Gross absorption of commercial real estate is expected to touch 54.3 million square feet in India’s top seven cities, while the residential sector, which has been experiencing slow growth, may see housing sales pick up in the latter half of 2020, especially from end-users, a new report said.
“Colliers recommends occupiers to focus on optimising office space by studying user patterns, and by incorporating a flex and core model that suits their business needs. Flexible workspace operators should maintain a tight ship on operations and finances, as investors become more stringent with due diligence” says Sankey Prasad, Managing Director and Chairman at Colliers International India.
As per Colliers International India’s latest report India Market Outlook 2020, the top trends that will impact the real estate sector are:Space efficiency
During 2020, gross absorption is forecast around 54.3 million sq ft in India’s top seven cities. In 2019, the pan-India gross absorption was 58.6 million sq feet. It feels that low GDP estimates should have some bearing on inquiries by mid-scale occupiers.
“With the tepid business confidence, we foresee occupiers cautious on rapid expansion. Occupiers must focus on optimising space by using technology to study user patterns to use space efficiently and incorporating a flex and core model that suit their business needs,” Colliers said.
Bengaluru and Hyderabad are expected to be two of the three fastest-growing Asian cities between 2020 and 2024, and that should open further opportunities for occupiers, developers and investors. While Bengaluru will be frontrunner in terms of demand, Hyderabad is fast climbing up the ranks, it stated.Residential sector to pick up in latter half of 2020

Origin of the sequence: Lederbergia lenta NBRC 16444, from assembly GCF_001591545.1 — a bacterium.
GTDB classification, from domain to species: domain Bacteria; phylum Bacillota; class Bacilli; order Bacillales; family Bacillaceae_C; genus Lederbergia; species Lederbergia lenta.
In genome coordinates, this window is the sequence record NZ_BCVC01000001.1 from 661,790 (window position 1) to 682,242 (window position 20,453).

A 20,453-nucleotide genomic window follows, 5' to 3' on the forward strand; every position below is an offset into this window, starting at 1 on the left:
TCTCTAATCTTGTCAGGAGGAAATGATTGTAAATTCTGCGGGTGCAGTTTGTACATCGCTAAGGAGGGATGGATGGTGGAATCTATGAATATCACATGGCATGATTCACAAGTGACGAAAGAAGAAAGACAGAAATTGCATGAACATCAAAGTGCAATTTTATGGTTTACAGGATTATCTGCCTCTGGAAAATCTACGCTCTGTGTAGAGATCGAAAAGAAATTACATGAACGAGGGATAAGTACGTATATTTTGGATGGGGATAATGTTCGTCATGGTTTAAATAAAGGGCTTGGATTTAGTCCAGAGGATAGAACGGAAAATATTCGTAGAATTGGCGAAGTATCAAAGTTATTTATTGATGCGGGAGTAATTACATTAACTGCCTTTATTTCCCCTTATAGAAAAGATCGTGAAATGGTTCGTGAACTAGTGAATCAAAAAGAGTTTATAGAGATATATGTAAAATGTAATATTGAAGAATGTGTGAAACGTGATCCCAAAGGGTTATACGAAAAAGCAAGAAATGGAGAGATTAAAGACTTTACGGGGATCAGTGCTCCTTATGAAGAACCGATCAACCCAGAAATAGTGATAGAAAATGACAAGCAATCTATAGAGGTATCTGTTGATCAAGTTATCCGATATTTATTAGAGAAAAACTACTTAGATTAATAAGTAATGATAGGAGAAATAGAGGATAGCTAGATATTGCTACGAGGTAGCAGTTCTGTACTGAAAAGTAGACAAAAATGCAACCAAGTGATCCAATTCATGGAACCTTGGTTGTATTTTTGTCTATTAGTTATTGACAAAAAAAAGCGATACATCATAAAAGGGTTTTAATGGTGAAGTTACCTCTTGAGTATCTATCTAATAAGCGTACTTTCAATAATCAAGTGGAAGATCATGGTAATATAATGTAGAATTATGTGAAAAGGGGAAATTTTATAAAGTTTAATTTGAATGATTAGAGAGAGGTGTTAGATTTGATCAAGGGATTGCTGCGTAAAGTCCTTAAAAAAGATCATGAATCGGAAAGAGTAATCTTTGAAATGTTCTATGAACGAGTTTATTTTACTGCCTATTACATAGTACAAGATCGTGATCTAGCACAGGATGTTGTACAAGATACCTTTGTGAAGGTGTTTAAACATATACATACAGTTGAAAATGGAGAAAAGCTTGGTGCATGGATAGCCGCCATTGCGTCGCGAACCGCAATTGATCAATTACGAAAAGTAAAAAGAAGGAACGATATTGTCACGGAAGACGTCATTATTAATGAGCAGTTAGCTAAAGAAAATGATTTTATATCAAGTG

The residential sector has been undergoing a prolonged demand slowdown since 2013. It expects housing sales should pick up in the latter half of 2020, especially from end-users. Colliers cited lower interest rates and government reforms like the Tenancy Act that has the potential to unleash build, lease and operate properties in India, wherein properties are built for rent and not for sale, as its rationale for the same.New age workspaces to gain traction
By 2021-end, GenZ should constitute one-fifth of the Indian workforce. It expects occupiers to rapidly adopt workplaces with a collaborative and creative thrust.
As per a recent survey, 60 percent millennials in India seek jobs that allow flexibility, with over 52 percent stating that their organisation might not have the adequate culture to provide flexible working options.
“As a younger workforce enters the job market and as technology evolves, we foresee more occupiers adopting new approaches to workspace design, offering options such as experiential workplace and flexible workspace options to retain talent. To retain talent, occupiers are providing dynamic workplaces, replete with collaborative spaces, break-out zones,” the report said.Flexible workspaces to see consolidation
Flexible workspaces have grown rapidly in India since 2017, with the sector garnering 18 percent share in total leasing in 2019 (leasing around 11.2 million sq ft in 2019). In 2020, it is expected that the flexible workspace market should start consolidating as larger flexible workspace operators with financial discipline acquire smaller companies.Investments to rise in opportunistic assets and logistics segment
With funding proving to be a challenge for residential projects due to low liquidity among NBFCs, there may be opportunities for developers with regard to last mile financing.
“We are already seeing investors evaluating distressed assets, which typically already have approvals in place and commencement of unit sales. In such a scenario, we expect developers offloading assets at reasonable valuations. We can expect greater investor interest in distressed assets, especially at the last-mile funding stage as some developers struggle with cash flow,” the report said.